Category: News

RTLSDR-Airband V3 Released

Thanks to RTL-SDR.com reader Lee Donaghy for writing in and little us know that RTLSDR-Airband was recently updated to include SoapySDR support. This allows the software to now work with almost any SDR including the RTL-SDR, Airspy, SDRplay, HackRF, LimeSDR and more. They have also removed the 8-channels per device limitation and applied various bug fixes too. The full changelog is posted at the end of this post.

RTLSDR-Airband is a Linux based command line tool that allows you to simultaneously monitor multiple AM or FM channels per SDR within the same chunk of bandwidth. It is great for monitoring narrowband communications such as aircraft control and can be used to feed websites like liveatc.net, or for use with a Icecast server, or simply for continuously recording multiple channels to an MP3 file locally. It is also very useful for those running on low powered computing hardware who want software that uses less CPU power than a full GUI program like GQRX or CubicSDR.

Version 3.0.0 (Feb 10, 2018):

  • Major overhaul of the SDR input code - now it's modular and hardware-agnostic (no longer tightly coupled with librtlsdr).
  • Support for SoapySDR vendor-neutral SDR library - any SDR which has a plugin for SoapySDR shall now work in RTLSDR-Airband.
  • Support for Mirics DVB-T dongles via libmirisdr-4 library.
  • Support for RTLSDR is now optional and can be disabled at compilation stage.
  • Removed the 8-channels-per-device limit in multichannel mode.
  • Configurable per-device sampling rate.
  • Configurable FFT size.
  • Support for multibyte input samples.
  • Support for rawfile outputs (ie. writing raw I/Q data from a narrowband channel to a file for processing with other programs, line GNUradio or csdr).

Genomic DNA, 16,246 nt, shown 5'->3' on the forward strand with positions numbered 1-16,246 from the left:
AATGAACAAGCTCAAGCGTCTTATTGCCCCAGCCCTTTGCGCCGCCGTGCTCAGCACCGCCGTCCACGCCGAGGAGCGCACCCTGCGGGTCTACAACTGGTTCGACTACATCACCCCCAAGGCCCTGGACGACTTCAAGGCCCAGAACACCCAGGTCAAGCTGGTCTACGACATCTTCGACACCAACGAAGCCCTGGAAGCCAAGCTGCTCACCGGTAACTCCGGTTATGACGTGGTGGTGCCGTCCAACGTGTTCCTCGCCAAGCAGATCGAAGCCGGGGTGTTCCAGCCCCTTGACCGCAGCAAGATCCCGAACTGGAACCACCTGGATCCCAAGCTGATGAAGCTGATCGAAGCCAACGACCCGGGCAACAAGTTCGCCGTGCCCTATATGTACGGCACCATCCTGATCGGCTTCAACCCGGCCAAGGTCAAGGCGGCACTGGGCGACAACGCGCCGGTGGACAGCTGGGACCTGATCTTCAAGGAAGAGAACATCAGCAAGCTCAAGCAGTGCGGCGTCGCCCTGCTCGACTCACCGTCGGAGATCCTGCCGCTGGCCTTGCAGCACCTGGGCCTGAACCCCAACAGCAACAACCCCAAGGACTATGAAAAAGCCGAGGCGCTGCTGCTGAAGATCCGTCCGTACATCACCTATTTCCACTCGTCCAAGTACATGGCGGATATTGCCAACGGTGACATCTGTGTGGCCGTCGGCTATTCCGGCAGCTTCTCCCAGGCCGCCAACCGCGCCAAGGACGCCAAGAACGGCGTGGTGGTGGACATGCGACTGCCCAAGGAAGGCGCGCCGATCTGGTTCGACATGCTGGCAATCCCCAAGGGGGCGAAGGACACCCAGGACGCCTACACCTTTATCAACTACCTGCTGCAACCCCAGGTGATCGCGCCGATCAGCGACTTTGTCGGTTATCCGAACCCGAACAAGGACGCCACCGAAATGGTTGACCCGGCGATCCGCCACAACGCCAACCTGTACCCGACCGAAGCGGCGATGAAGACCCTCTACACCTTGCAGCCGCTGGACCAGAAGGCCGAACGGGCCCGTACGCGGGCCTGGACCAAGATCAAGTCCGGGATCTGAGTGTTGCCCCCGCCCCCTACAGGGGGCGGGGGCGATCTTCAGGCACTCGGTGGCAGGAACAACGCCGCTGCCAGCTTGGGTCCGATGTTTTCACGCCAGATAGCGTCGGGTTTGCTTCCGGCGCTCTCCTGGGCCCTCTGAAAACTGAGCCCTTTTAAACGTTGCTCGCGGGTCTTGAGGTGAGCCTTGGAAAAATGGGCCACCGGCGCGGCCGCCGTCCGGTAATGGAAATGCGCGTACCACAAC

• INCOMPATIBLE CHANGE: removed rtlsdr_buffers global configuration option; buffer count can now be adjusted with a per-device "buffers" option.
  • INCOMPATIBLE CHANGE: removed syslog global configuration option; syslog logging is now enabled by default, both in foreground and background mode. To force logging to standard error, use -e command line option.
  • Added -F command line option for better cooperation with systemd. Runs the program in foreground, but without textual waterfalls. Together with -e it allows running rtl_airband as a service of type "simple" under systemd. Example rtl_airband.service file has been adjusted to reflect this change.
  • Added type device configuration option. It sets the device type (ie. the input driver which shall be used to talk to the device). "rtlsdr" is assumed as a default type for backward compatibility. If RTLSDR support has been disabled at compilation stage, then there is no default type - it must be set manually, or the program will throw an error on startup.
  • Frequencies in the config can now be expressed in Hz, kHz, MHz or GHz for improved readability.
  • Lots of bugfixes.
  • Rewritten documentation on Github Wiki.

SDR-Console V3 Beta Now Released: Console Server Now Available